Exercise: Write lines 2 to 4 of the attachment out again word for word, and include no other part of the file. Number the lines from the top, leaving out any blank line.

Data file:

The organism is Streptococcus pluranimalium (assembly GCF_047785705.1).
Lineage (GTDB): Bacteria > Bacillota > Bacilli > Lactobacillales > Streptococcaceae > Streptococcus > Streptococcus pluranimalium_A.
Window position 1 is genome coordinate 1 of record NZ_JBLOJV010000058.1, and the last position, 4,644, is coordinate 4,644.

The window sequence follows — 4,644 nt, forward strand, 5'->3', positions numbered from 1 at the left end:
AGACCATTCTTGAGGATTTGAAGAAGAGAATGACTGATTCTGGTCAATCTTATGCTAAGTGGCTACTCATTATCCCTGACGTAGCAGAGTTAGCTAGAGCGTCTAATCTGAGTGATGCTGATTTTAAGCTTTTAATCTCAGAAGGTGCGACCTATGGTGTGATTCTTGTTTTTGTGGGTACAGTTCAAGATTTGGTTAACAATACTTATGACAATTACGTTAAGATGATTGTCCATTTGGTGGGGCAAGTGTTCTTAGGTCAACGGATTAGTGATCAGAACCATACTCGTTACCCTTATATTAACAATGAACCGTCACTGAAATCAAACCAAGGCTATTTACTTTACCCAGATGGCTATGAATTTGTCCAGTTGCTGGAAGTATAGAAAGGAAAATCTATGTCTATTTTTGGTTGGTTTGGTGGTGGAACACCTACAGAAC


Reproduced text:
Lineage (GTDB): Bacteria > Bacillota > Bacilli > Lactobacillales > Streptococcaceae > Streptococcus > Streptococcus pluranimalium_A.
Window position 1 is genome coordinate 1 of record NZ_JBLOJV010000058.1, and the last position, 4,644, is coordinate 4,644.

The window sequence follows — 4,644 nt, forward strand, 5'->3', positions numbered from 1 at the left end: